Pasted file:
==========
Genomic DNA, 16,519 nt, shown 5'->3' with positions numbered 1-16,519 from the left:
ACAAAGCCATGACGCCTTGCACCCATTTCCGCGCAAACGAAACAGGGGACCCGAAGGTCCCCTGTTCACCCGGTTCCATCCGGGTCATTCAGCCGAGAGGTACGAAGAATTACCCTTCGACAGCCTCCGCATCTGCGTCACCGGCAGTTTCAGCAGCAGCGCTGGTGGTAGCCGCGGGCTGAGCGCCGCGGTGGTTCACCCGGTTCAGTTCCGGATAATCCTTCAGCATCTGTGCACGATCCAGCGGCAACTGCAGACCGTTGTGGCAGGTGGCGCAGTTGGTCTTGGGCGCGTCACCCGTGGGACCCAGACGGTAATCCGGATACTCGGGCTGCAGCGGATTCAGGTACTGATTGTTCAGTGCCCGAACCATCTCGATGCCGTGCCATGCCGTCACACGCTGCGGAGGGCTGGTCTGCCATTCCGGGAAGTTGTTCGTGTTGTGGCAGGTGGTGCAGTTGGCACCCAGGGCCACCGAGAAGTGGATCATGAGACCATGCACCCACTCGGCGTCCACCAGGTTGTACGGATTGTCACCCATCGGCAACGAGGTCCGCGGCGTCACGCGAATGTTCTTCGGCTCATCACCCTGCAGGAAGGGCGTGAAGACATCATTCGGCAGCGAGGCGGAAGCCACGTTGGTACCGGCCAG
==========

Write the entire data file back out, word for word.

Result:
Genomic DNA, 16,519 nt, shown 5'->3' with positions numbered 1-16,519 from the left:
ACAAAGCCATGACGCCTTGCACCCATTTCCGCGCAAACGAAACAGGGGACCCGAAGGTCCCCTGTTCACCCGGTTCCATCCGGGTCATTCAGCCGAGAGGTACGAAGAATTACCCTTCGACAGCCTCCGCATCTGCGTCACCGGCAGTTTCAGCAGCAGCGCTGGTGGTAGCCGCGGGCTGAGCGCCGCGGTGGTTCACCCGGTTCAGTTCCGGATAATCCTTCAGCATCTGTGCACGATCCAGCGGCAACTGCAGACCGTTGTGGCAGGTGGCGCAGTTGGTCTTGGGCGCGTCACCCGTGGGACCCAGACGGTAATCCGGATACTCGGGCTGCAGCGGATTCAGGTACTGATTGTTCAGTGCCCGAACCATCTCGATGCCGTGCCATGCCGTCACACGCTGCGGAGGGCTGGTCTGCCATTCCGGGAAGTTGTTCGTGTTGTGGCAGGTGGTGCAGTTGGCACCCAGGGCCACCGAGAAGTGGATCATGAGACCATGCACCCACTCGGCGTCCACCAGGTTGTACGGATTGTCACCCATCGGCAACGAGGTCCGCGGCGTCACGCGAATGTTCTTCGGCTCATCACCCTGCAGGAAGGGCGTGAAGACATCATTCGGCAGCGAGGCGGAAGCCACGTTGGTACCGGCCAG